Alaska State Insect

Four-Spotted Skimmer

Alaska State Insect: Four-Spotted Skimmer DragonFly

(Libellula quadrimaculata)

Adopted on August 24, 1995

The four spot skimmer dragonfly, (Libellula quadrimaculata,) per legislation (HB 239) introduced by Senator Georgianna Lincoln on behalf of elementary students in her district, and passed by the 19th Legislature on August 24, 1995. (Ch 49 SLA 95).

After a campaign by students from the Auntie Mary Nicoli Elementary School in Aniak, the winner is the four-spot skimmer dragonfly. It mauled the mosquito. It battered the butterfly. And it bested the bumblebee in a tight contest to be the Last Frontier's official insect.

After the votes were tallied from every public school in the state, the dragonfly downed the mosquito 3,914 to 3,035. In a sponsor statement for House Bill 239, which Gov. Knowles signed into law in May, Rep. Irene Nicholia stated a reason the dragonfly was more worthy to represent the state than the mosquito: "The dragonfly's ability to hover and fly forward and backward reminds us of the skillful maneuvering of the bush pilots in Alaska."

Alaska State Insect: Four-Spotted Skimmer

Alaska State Insect: Four-Spotted Skimmer

The Four-spotted Chaser (Libellula quadrimaculata), known in North America as the Four-spotted Skimmer, is a dragonfly of the family Libellulidae found frequently throughout Europe, Asia, and North America.

The adult stage is found between April to early September in the United Kingdom, and from mid-May to mid-August in Ireland. Larvae have a two year developmental cycle. Adults feed predominantly on mosquitoes, gnats and midges; the larvae feed primarily on other aquatic insect larvae and on tadpoles.

There is a variant form, praenubila Newman, which has exaggerated wing spots. This is believed to be related to water temperatures during larval development, and appears to be more common in Europe than in the Americas.

Characteristics of the Four-Spotted Skimmer


  • Medium to large naiad, with a length of 7/8 to 1 1/16 inches (22 to 26 mm).
  • Orange-brown in color
  • Abdomen is rounded, giving it a short, stocky appearance known as the sprawler form. Small hook exists on the top of abdominal segments three through eight, while the hooks on segments five through seven are noticeably larger. Also a small, rear-facing spine on each side of abdominal segment eight and nine.


  • Medium-sized dragonfly with a length of 1 5/8 to 1 13/16 inches (40 to 45 mm).
  • Wings clear except for along the leading edge, which is clouded with a transparent yellowish brown. Center of each wing is marked with a small dark spot, also on the leading edge. Additionally, each hind wing is marked with a dark patch near the base.
  • Males and females look alike, generally dark brown.
  • Face and each side of the thorax are marked with patches of greenish yellow.
  • Sides of the abdomen lined with yellowish orange dashes.

Key Identification Features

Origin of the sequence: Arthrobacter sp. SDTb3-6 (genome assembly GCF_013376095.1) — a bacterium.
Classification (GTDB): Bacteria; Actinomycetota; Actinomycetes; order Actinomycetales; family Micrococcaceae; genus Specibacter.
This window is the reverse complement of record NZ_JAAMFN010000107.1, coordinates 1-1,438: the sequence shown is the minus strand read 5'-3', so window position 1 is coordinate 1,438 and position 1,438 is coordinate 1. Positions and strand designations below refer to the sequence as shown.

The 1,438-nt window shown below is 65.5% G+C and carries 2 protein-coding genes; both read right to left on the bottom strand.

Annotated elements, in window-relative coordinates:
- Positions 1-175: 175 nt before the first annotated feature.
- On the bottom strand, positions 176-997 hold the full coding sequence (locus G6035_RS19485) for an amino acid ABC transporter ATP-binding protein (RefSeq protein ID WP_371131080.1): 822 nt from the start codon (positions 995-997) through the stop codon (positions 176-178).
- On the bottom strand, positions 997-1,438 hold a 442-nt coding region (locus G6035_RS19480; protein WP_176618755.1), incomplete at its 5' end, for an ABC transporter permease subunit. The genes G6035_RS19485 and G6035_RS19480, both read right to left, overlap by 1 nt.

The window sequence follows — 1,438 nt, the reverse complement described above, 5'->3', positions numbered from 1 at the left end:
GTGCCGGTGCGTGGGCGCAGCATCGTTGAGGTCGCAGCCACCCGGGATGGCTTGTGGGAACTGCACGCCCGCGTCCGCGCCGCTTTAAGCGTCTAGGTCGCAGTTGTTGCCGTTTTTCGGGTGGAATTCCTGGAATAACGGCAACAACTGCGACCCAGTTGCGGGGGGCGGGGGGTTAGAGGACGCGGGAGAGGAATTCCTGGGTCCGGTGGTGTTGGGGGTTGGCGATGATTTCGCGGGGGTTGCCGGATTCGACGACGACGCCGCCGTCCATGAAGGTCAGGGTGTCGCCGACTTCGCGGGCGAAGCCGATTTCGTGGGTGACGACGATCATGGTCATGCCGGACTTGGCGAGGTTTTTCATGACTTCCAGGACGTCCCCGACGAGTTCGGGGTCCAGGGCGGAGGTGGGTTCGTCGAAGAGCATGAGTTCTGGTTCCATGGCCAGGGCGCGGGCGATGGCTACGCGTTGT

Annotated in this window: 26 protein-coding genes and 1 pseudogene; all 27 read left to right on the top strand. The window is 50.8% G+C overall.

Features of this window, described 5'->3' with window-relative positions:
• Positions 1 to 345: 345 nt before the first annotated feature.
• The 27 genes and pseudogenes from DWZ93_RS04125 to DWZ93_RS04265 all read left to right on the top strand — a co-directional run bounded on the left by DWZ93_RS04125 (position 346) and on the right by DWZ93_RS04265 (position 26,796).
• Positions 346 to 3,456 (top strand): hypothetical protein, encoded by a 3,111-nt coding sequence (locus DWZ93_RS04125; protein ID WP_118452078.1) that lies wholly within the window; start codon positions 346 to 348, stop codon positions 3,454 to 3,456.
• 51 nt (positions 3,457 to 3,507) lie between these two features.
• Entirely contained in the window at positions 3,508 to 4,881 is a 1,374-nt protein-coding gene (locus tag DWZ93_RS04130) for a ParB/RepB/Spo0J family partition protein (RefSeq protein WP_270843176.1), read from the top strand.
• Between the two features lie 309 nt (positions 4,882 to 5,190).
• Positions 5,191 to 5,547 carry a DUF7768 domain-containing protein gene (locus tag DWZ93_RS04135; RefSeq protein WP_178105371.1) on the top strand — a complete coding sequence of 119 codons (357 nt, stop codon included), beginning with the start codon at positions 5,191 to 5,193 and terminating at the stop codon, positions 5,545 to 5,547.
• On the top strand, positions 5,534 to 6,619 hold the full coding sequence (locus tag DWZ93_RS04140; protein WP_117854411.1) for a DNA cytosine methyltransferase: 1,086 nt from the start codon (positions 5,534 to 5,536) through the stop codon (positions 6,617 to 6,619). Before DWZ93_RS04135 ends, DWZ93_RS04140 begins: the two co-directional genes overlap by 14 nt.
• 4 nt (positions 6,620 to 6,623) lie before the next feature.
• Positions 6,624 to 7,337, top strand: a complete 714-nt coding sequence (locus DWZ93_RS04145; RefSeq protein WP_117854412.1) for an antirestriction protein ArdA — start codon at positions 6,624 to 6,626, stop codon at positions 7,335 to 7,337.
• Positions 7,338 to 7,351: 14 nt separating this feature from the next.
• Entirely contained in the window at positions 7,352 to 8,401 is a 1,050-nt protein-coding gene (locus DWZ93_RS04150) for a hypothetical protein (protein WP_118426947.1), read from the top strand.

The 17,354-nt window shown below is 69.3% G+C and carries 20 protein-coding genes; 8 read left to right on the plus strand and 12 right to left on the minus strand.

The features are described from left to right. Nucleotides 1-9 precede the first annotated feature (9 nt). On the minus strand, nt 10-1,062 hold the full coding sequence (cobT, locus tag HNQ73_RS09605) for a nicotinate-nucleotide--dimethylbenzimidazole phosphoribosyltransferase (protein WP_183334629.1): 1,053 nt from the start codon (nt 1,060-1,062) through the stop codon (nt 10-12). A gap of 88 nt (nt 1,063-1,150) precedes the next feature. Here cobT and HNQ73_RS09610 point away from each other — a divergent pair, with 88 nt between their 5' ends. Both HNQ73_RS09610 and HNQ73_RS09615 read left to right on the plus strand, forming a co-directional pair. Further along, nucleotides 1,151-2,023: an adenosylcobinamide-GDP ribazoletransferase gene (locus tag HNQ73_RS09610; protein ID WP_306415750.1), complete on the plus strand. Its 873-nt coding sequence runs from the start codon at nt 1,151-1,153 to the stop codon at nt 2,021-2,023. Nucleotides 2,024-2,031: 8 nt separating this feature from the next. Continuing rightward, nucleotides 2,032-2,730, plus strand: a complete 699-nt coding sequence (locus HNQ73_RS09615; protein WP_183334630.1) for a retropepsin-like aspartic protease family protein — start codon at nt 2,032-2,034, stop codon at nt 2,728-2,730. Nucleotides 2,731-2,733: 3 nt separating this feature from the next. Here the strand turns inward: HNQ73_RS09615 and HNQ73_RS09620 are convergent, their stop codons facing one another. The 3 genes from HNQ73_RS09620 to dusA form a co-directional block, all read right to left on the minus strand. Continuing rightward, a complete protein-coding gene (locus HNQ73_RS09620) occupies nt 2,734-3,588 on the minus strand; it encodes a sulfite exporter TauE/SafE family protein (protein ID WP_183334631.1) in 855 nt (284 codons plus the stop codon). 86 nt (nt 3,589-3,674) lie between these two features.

• Small brown patch on the middle of the leading edge of each wing, this combined with the dark pterostigma is the origin of the name "Four-spotted Chaser".
  • Brown tapering abdomen, becoming black towards the posterior end.
  • Yellow markings on sides of abdomen.
  • Dark brown patch at the base of the wings.


Labrador to New Jersey, southwest to Arizona, north to British Columbia, Alberta, and Alaska.


Near ponds or broad, slow parts of rivers, sometimes straying to open woods.

Adult Flight Season

Early April to mid-August


Naiad- Feeds on small aquatic insects.
Adult- Eats small flying insects.


The naiad does particularly well in acidic bogs, and lives in the debris on the bottom of lakes, ponds, bogs, and marshes. They do not actively pursue prey but wait for it to pass by, a strategy which affords them protection from other predators. Naiads emerge as adults at night. Adults generally fly from early April to mid-August. Hunting occurs from perches on twigs or rocks. This is the only Libellula species in our area in which the males do not become pruinose. Although it does not regularly migrate in North America, this species has been known to migrate in Europe, generally in 10 to 15-year cycles. The direction of the migration varies, and the migrations are thought to be triggered by a trematode parasite (it is known that several types of parasites can cause unusual behaviors in their hosts that promote the dispersal of the parasite). This species has also been known to form large swarms in Europe, often covering 100 square miles (roughly 300 square km).


After males and females mate, the female flies singley, without the male attached, to lay her eggs. She does this by dipping the tip of her abdomen in the water while hovering just above its surface.

Alaska Law

The law designating the four spot skimmer dragonfly as the official Alaska state insect is found in the Alaska Statutes 2015, Title 44, Chapter 09, Section 44-09-130


Sec. 44.09.130. State insect.
The four spot skimmer dragonfly is the official state insect
(Sec. 1 ch 49 SLA 1995)

Taxonomic Hierarchy:  Four-Spotted Skimmer Dragonfly

Kingdom: Animalia (Animals)
Phylum: Arthropoda (Arthropods)
    Subphylum: Hexapoda (Hexapods)
Class: Insecta (Insects)
Order: Odonata (Dragonflies and Damselflies)
    Suborder: Anisoptera (Dragonflies)
Family: Libellulidae (Skimmers)
Genus: Libellula
Species: quadrimaculata (Four-spotted Skimmer)

State Insects,
Butterflies, and Bugs
State Insects,
State insects are selected by 45 states of the 50 United States. Some states have more than one designated insect, or have multiple categories (e.g., state insect and state butterfly, etc.).